Leave Her Book Alone

     After viewing the 1939 film, Wuthering Heights, directed by William Wyler, I found myself very disappointed with the entire film. How could Emily Brontė's wonderful 1847 novel have been turned into this horrible movie? There were so many things I was disappointed in, from the cast to the plot of the movie.

     Casting is a very important aspect of film making. In this film, there was only one actor who I thought seemed to fit her character. That was Cathy as a girl. Played by Sarita Wooten, she was just as vivacious and rowdy as the character in the book had been.

     The character that I thought least fit his role was Heathcliff, portrayed by Laurence Olivier. Physically, he was kind of what I had pictured. He did have the dark looks that I had imagined, but I did not expect him to be so handsome throughout the whole movie. After he came back from America, I expected him to be attractive, but I had imagined his looks fading as he became bitterer towards the end of the story. The biggest problem I had with Heathcliff was that he did not seem as harsh and mean as he was in the book. His character seemed like a completely different person in the movie. He was much calmer and seemed to have more patience with Hindley (Hugh Williams) and everyone else. That is just not the way Brontė wrote this character.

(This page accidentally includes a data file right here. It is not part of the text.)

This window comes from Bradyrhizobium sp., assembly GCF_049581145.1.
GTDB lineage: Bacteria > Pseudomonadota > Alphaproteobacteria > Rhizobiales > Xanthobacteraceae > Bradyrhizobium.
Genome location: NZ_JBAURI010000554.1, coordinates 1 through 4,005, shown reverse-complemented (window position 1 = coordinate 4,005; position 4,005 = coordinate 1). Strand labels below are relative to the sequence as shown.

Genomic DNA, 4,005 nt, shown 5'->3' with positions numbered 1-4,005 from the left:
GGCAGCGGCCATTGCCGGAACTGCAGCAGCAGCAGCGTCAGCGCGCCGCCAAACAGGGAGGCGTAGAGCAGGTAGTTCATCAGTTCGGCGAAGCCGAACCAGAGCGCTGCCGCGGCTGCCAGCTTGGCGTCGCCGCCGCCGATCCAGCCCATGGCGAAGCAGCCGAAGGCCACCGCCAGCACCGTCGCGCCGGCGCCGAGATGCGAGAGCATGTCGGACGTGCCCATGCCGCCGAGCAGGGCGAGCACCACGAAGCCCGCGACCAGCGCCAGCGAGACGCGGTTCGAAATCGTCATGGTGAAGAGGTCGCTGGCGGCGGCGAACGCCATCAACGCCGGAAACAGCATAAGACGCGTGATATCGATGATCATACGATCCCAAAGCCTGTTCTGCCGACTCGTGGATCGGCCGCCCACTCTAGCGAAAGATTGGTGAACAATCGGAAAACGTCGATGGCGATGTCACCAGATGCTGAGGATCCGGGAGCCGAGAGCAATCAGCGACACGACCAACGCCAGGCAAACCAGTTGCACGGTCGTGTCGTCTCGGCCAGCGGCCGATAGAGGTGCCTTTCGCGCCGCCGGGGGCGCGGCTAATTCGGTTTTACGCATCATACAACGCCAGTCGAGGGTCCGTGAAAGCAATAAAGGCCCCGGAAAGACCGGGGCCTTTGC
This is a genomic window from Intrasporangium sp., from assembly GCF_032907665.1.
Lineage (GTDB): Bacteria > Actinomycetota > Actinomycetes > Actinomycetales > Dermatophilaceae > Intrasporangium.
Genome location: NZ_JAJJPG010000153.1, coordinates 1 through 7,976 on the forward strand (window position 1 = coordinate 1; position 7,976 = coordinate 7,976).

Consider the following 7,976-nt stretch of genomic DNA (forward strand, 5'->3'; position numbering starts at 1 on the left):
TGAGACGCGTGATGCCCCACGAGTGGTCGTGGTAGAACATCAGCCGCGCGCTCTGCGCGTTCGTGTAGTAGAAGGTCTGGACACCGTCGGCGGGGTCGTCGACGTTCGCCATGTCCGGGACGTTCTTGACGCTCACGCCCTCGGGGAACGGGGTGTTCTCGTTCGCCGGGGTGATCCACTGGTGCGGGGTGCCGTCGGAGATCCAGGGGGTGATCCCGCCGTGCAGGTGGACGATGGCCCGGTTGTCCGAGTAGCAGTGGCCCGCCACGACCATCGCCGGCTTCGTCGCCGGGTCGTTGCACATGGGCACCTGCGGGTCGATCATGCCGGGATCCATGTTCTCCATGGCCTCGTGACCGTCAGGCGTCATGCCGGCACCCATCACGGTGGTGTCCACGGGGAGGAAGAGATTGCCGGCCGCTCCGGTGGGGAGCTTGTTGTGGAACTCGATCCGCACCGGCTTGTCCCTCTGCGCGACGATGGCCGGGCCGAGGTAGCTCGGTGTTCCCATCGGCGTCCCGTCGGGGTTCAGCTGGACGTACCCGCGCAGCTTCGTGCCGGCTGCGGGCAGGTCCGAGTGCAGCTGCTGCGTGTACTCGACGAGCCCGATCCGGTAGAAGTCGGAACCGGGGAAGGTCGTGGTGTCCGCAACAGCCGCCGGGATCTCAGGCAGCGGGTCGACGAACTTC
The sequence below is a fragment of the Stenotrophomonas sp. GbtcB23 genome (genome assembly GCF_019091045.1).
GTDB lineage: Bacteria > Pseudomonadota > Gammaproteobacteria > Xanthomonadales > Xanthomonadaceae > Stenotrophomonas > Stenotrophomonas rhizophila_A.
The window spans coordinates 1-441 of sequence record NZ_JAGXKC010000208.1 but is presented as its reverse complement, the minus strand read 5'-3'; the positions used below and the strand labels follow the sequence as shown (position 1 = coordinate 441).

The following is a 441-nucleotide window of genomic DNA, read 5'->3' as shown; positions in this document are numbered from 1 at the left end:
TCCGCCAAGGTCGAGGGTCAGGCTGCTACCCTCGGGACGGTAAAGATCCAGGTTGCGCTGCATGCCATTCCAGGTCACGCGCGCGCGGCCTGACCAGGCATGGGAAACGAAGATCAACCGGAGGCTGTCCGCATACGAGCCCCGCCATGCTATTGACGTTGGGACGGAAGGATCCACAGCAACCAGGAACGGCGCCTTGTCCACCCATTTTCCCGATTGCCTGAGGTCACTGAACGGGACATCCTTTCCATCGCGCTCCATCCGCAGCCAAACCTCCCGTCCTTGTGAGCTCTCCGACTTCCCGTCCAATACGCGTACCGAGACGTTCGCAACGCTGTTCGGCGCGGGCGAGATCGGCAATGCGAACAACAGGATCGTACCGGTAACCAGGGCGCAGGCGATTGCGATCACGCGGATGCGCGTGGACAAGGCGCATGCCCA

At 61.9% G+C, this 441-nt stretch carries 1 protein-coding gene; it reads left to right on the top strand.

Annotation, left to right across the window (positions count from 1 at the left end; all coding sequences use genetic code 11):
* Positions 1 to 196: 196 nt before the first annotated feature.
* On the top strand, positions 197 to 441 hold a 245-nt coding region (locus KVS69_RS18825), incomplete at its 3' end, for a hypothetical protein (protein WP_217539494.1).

Brontė also included a whole other plot in her novel which was left out of the movie. That was the story of the second generation of children. Little Cathy, Hareton and Linton were my favorite characters in Brontė's novel. The children's story was much more touching to me than the story of the adults. I enjoyed reading about the love story of Hareton and Cathy much more than I enjoyed observing the story of Heathcliff and Catherine's strange love affair. It was disappointing for these characters to not even be mentioned.

     Overall, I do not think that this movie did Brontė's novel any justice. Maybe, if I had not read the novel first, I would have enjoyed the movie more. I would not have had any preconceived ideas about the characters, and I would not have known all that was missing. In my opinion, the story of Wuthering Heights should have stayed in its original form as a novel.

Regina Clark

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